The fascists among us make confusion their masterpiece and freedom their victim...
“Thunder and lightning. Enter three Witches.''
In the latest version of life imitating art, the invasion of Ukraine seems to borrow from the canon of histories and tragedies recorded by the Bard of Avon. The famous opening stage directions for his Macbeth signal the foreboding of the events that will follow. Shakespeare knew fascists and often wrote about their demise. If only he had lived to write the histories of our present crop of bad actors in our modern dramas.
Vladimir Putin --before he went all Elizabethan on us— was a rather diminutive and shy former KGB officer whose unlikely rise to power surely surprised even him. Somehow, this former nobody has heard a prophecy that convinces him that he alone has the authority to reassert an imperialist Russian Empire which had fallen on hard times since the tsarist days. Putin has cast himself in a real-life drama that has all the spellbinding horror of a tale “told by an idiot, full of sound and fury, signifying nothing” --but with nukes and real suffering. In many ways, the direction for the impending war that threatens to engulf the world reminds us that most despots start off as nobodies who desperately want to become somebody before they exit the world stage. Shakespeare chronicles the role, finding ample examples of the monsters living among us and who somehow reach their goal. In Richard III, he creates the monster who murders his own nephews to gain their throne. Claudius, Hamlet’s bete noire and stepdad, murders Hamlet’s father and marries his mother to take his throne. Macbeth, perhaps the most notable of Shakespeare’s tragic losers, is guided by misinterpreted prophecy—a witches’ brew— to claim his undeserved throne. The darkened stage invites Shakespeare’s audience to a world troubled by war, death, confused evitability of destiny. The witches call it “the hurly-burly”. Putin wants in on this.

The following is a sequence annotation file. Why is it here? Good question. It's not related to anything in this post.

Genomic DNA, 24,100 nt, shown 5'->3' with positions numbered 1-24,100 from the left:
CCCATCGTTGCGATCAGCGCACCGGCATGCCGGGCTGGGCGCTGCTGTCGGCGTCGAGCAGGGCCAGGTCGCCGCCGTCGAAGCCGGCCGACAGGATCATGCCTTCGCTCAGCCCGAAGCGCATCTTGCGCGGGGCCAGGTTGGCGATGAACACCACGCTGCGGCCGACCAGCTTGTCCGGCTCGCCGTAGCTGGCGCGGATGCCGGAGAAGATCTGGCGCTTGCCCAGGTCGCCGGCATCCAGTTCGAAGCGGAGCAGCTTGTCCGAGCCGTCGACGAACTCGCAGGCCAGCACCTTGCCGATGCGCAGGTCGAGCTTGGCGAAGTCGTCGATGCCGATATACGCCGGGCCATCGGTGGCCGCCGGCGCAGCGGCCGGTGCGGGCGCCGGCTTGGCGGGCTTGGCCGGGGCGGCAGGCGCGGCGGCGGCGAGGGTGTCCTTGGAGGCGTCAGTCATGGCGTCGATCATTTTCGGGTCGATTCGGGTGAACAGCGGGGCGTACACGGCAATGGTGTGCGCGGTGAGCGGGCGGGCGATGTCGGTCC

“What! Can the devil speak true?”
Here we are centuries beyond the musings of the Bard, and still, he informs our world with his art. Turn on the television and tune to the news and there they are, men strutting and fretting, wasting their time on the world stage. In the recent past, as Donald Trump auditioned for the role of a forever gobsmacked Macbeth, always surprised by the consequences of his actions, but never sorry for them, had his pick of ambitious sidekicks—his Lady Macbeths. And now, Vladimir Putin, romanced by the notion of restoring an empire hollowed out eons of corruption, leads a futile war and threatens unthinkable consequences that could potentially wreak more death and destruction on his own people. For Trump and Putin, the dimness is within them. Like characters in a personal drama, their ambition exceeds their grasp. Fools of fate, both men are taken with an outsized opinion of their importance, mistaking cleverness and cunning for brains.
Like a Shakespearean antagonist, the power they crave is at the root of their destruction. We need no other historical examples than the men who formed the Axis powers of WW II. For all his notoriety Hitler borrowed his version of toxic fascism from the father of the fascisti, Benito Mussolini who famously stated:
“If relativism signifies contempt for fixed categories and those who claim to be the bearers of objective immortal truth, then there is nothing more relativistic than Fascist attitudes and activity. From the fact that all ideologies are of equal value, we Fascists conclude that we have the right to create our own ideology and to enforce it with all the energy of which we are capable.”